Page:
New Zealand

Warning over diesel vehicles

Small diesel cars are not the bargain they appear to be, says the car buyers’ Dog & Lemon Guide. Editor Clive Matthew-Wilson says:

Car Guide Slams Chinese Vehicles

The first Chinese-made vehicles to arrive in Australasia have been savaged in a review by the car buyers’ Dog & Lemon Guide, which describes them as: “a clumsy and unsafe copy of several existing Japanese vehicles.”The review slams the Great Wall SA220 and V240 utes on virtually all fronts, including appearance, safety, performance, fuel economy and handling.Editor Clive Matthew-Wilson – whose road safety research was awarded by the Australian Police Journal – adds:

“One of the reasons these vehicles are so cheap is that many vital safety features have been simply left off in an

ACC Changes Would Penalize Poor People

Proposals to make owners of older, less safe, cars pay more in ACC levies than those in newer, safer, cars, will simply penalise the poor, says the car buyer’s Dog & Lemon Guide.

Editor Clive Matthew-Wilson says:

“Poor people buy old cars because they have little money. Penalising poor people for having little money is something that only someone in Treasury could dream up.”

Motorists robbed by trucking plans

The trucking industry is effectively being subsidised by other road users, says the car buyers’ Dog & Lemon Guide.

Commenting after the government announced plans to allow trucks of up to 50 tonnes on public roads, Dog & Lemon Guide editor Clive Matthew-Wilson says:

“The government’s transport strategy is being driven by trucking industry lobbyists, and the average motorist is the loser.”

Expert Calls For Prosecutions over Unsafe Commercial Vehicles

The Department of Labour should prosecute employers who make workers use unsafe vehicles, says the car buyer’s Dog & Lemon Guide.

Editor Clive Matthew-Wilson says:

“The law is quite clear: employers are required to provide a safe workplace and can be prosecuted if they don’t.”

“Legally, a motor vehicle is a workplace, yet the Department of Labour appears to be taking no action against employers who put their workers at risk by making them drive unsafe vehicles.”

Government needs to rethink road safety strategy

The weekend road toll should serve as a wakeup call to the government, says the car buyers’ Dog & Lemon Guide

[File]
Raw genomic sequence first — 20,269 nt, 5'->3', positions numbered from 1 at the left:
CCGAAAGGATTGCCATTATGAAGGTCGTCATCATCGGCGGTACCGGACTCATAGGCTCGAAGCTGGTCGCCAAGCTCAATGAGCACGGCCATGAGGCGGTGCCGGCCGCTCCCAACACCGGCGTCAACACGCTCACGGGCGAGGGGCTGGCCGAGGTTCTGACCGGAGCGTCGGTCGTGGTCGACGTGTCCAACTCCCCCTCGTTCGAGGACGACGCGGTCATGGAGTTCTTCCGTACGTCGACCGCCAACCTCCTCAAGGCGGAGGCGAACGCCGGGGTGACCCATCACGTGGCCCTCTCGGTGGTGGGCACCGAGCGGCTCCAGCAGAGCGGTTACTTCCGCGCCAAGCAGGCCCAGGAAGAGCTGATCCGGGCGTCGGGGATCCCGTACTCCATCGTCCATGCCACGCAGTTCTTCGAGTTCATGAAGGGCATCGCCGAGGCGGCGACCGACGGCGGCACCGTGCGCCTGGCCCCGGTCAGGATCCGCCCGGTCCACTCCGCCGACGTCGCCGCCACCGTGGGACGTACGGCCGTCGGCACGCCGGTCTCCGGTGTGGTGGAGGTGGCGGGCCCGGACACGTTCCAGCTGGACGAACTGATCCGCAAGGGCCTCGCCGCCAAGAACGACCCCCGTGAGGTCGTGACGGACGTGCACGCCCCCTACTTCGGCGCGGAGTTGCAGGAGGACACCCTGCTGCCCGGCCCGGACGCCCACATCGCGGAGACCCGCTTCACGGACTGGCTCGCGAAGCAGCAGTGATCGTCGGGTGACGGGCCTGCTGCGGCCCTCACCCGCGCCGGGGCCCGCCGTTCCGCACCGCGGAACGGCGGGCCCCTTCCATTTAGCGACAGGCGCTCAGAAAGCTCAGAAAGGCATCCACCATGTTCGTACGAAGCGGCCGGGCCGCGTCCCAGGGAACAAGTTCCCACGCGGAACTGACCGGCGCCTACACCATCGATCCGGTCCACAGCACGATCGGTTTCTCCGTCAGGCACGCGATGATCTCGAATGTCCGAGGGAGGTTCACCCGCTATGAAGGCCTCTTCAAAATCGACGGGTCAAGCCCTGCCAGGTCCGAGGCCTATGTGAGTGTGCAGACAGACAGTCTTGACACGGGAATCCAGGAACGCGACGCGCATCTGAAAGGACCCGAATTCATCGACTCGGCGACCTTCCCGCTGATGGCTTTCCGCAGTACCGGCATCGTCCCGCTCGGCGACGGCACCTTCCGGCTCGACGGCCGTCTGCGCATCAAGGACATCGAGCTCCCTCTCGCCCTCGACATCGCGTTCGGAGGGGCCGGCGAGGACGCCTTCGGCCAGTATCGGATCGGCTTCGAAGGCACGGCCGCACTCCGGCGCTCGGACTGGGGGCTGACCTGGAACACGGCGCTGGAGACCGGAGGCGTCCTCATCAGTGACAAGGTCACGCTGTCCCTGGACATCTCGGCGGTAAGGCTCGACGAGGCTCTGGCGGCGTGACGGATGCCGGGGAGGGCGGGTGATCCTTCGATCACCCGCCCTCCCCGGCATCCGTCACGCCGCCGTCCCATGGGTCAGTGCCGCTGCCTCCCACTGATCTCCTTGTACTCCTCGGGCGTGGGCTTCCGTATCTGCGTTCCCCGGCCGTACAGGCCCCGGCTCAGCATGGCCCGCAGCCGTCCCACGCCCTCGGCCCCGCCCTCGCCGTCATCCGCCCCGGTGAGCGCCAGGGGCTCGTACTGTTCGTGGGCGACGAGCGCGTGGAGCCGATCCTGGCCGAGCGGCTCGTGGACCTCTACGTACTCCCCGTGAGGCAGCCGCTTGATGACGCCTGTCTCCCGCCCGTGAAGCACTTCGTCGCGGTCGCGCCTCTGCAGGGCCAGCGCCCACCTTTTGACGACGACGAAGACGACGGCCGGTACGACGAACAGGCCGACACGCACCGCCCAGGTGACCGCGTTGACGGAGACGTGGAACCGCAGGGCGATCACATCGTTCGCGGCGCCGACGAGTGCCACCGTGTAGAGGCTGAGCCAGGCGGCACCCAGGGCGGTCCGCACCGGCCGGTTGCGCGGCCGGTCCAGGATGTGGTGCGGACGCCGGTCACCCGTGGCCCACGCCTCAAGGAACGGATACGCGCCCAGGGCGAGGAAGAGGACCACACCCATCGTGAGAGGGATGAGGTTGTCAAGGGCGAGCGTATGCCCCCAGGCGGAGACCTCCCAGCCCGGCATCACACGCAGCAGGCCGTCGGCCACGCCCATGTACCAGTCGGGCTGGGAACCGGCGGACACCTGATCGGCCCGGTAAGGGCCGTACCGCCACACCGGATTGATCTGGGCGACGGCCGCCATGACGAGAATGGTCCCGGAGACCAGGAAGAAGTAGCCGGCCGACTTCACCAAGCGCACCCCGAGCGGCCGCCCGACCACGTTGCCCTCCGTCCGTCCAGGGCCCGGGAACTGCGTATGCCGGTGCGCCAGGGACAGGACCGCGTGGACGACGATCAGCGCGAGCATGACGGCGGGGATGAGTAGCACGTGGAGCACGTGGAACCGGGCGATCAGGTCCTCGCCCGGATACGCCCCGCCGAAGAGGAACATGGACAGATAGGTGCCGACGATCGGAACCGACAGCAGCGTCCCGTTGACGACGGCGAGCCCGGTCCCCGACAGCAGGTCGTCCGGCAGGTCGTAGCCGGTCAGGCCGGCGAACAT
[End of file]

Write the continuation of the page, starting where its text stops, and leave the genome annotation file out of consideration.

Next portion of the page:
Editor Clive Matthew-Wilson says New Zealand’s road safety authorities have largely wasted road safety resources by targeting all drivers instead of drivers within the seven riskiest groups.

Car safety expert backs plan to raise drinking age

One of New Zealand’s leading road safety experts backs proposals to raise the drinking age, as part of a package of measures aimed at easing the damage caused by alcohol.

Clive Matthew-Wilson, editor of the car buyer’s Dog & Lemon Guide, says:

“The rise in youth drinking is mainly the result of younger people having easier access to alcohol. The only real way to reverse youth drinking is to restrict youths’ access to alcohol. It’s that simple.”

Australian car assembly industry doomed

Australia’s car assembly industry will not survive the economic recession, and Holden will probably be the first to go, says the car buyers’ Dog & Lemon Guide.

Editor Clive Matthew-Wilson said today:

“Holden’s owner, General Motors, is teetering on the edge of bankruptcy. The U.S. government will rescue the parent company in order to protect American jobs, but there’s no way the American government is going to rescue Australian jobs.”

Public being mislead over roading

The government is being less than honest with the public over its roading plans, says the car buyers’ Dog & Lemon Guide.

Editor Clive Matthew-Wilson says:

“The government has announced seven major roads, offering them as a cure for the country’s transport needs. In fact, the new roads will probably benefit the National Party’s friends in big business more than the average motorist.”

“History has shown that new roads rarely solve traffic congestion for very long. At best they usually just move the congestion somewhere else.”

Roller coaster ahead for oil prices

Cheap fuel prices are a Christmas present that may not last very long, says the carbuyer’s Dog & Lemon Guide.

Editor Clive Matthew-Wilson said today:

“Low oil prices mean that suppliers are already cutting back production. Sooner or later the supply of oil will no longer meet demand, and the prices must go up again.”

“Low oil prices mean that oil companies will simply close down costly oil plants. Examples of this are deep-sea oil rigs and shale oil refineries, which are only really economic when international prices are high.”